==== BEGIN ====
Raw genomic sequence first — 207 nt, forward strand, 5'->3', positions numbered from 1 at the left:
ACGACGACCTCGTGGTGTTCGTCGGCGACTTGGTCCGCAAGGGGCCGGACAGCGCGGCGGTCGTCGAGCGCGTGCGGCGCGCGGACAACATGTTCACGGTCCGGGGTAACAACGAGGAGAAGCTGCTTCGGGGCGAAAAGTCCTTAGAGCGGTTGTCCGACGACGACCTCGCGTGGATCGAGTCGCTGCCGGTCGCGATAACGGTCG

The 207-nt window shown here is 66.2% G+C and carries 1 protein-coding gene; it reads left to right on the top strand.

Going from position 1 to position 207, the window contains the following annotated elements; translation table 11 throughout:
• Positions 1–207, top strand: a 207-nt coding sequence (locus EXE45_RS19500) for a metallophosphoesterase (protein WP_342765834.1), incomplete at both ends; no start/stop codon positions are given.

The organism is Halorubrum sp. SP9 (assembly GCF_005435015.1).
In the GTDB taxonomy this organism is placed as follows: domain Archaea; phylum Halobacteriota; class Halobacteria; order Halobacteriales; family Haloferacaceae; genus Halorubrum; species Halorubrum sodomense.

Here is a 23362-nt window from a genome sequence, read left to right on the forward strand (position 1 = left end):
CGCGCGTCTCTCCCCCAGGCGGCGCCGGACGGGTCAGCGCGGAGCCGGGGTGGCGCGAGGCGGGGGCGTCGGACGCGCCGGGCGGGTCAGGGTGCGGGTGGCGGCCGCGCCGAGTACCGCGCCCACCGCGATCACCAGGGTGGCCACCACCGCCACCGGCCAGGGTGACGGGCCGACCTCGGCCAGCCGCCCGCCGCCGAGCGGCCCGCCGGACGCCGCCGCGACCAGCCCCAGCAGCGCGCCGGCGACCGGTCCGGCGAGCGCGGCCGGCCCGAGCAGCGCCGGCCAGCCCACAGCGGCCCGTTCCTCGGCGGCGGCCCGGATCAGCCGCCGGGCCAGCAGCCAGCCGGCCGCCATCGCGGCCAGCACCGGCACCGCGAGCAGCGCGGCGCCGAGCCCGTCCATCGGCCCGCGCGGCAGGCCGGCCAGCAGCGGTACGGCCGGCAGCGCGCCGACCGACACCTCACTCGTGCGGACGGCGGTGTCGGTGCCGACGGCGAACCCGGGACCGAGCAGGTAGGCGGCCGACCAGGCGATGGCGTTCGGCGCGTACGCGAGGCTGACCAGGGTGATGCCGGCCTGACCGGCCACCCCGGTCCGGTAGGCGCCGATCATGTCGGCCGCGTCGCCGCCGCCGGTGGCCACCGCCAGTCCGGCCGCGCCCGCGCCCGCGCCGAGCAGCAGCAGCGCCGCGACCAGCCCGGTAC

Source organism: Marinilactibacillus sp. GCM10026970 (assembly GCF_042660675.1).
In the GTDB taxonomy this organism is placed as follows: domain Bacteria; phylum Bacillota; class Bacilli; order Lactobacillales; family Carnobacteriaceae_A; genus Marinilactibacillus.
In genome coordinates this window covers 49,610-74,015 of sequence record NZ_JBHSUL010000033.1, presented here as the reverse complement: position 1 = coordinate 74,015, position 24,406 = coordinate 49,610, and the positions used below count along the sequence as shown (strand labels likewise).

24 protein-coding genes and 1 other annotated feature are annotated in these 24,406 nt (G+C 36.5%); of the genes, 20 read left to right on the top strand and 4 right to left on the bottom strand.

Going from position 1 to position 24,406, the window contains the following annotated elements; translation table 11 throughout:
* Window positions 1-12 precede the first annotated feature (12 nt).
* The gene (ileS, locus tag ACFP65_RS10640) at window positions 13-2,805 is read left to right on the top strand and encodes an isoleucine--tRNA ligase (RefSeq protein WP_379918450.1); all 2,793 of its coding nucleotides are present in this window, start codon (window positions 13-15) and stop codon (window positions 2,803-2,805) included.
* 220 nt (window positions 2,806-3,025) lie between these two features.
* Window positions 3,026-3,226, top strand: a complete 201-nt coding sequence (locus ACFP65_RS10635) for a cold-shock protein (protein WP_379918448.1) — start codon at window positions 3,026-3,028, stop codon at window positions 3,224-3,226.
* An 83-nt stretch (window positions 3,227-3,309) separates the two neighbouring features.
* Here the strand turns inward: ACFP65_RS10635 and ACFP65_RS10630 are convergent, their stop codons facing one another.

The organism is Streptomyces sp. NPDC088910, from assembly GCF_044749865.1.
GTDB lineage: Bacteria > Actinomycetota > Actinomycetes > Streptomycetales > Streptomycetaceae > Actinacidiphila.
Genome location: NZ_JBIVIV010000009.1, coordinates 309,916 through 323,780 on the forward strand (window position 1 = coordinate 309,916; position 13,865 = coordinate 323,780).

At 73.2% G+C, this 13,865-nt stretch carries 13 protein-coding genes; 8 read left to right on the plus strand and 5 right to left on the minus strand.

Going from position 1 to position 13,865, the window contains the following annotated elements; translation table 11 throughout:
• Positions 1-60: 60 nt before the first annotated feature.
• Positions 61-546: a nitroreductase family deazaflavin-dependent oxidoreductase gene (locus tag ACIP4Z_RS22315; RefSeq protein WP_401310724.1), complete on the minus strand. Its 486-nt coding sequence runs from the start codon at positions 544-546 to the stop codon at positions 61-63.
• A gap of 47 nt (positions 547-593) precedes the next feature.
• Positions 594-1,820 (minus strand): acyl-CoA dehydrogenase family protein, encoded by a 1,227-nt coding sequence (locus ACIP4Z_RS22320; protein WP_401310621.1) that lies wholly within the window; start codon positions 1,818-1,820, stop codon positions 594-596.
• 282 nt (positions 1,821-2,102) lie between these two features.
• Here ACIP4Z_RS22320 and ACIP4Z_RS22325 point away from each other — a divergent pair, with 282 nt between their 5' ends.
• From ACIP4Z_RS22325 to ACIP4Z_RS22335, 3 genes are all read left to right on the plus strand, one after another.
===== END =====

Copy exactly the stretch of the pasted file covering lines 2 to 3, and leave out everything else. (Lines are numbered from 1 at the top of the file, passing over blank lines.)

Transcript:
ACGACGACCTCGTGGTGTTCGTCGGCGACTTGGTCCGCAAGGGGCCGGACAGCGCGGCGGTCGTCGAGCGCGTGCGGCGCGCGGACAACATGTTCACGGTCCGGGGTAACAACGAGGAGAAGCTGCTTCGGGGCGAAAAGTCCTTAGAGCGGTTGTCCGACGACGACCTCGCGTGGATCGAGTCGCTGCCGGTCGCGATAACGGTCG

The 207-nt window shown here is 66.2% G+C and carries 1 protein-coding gene; it reads left to right on the top strand.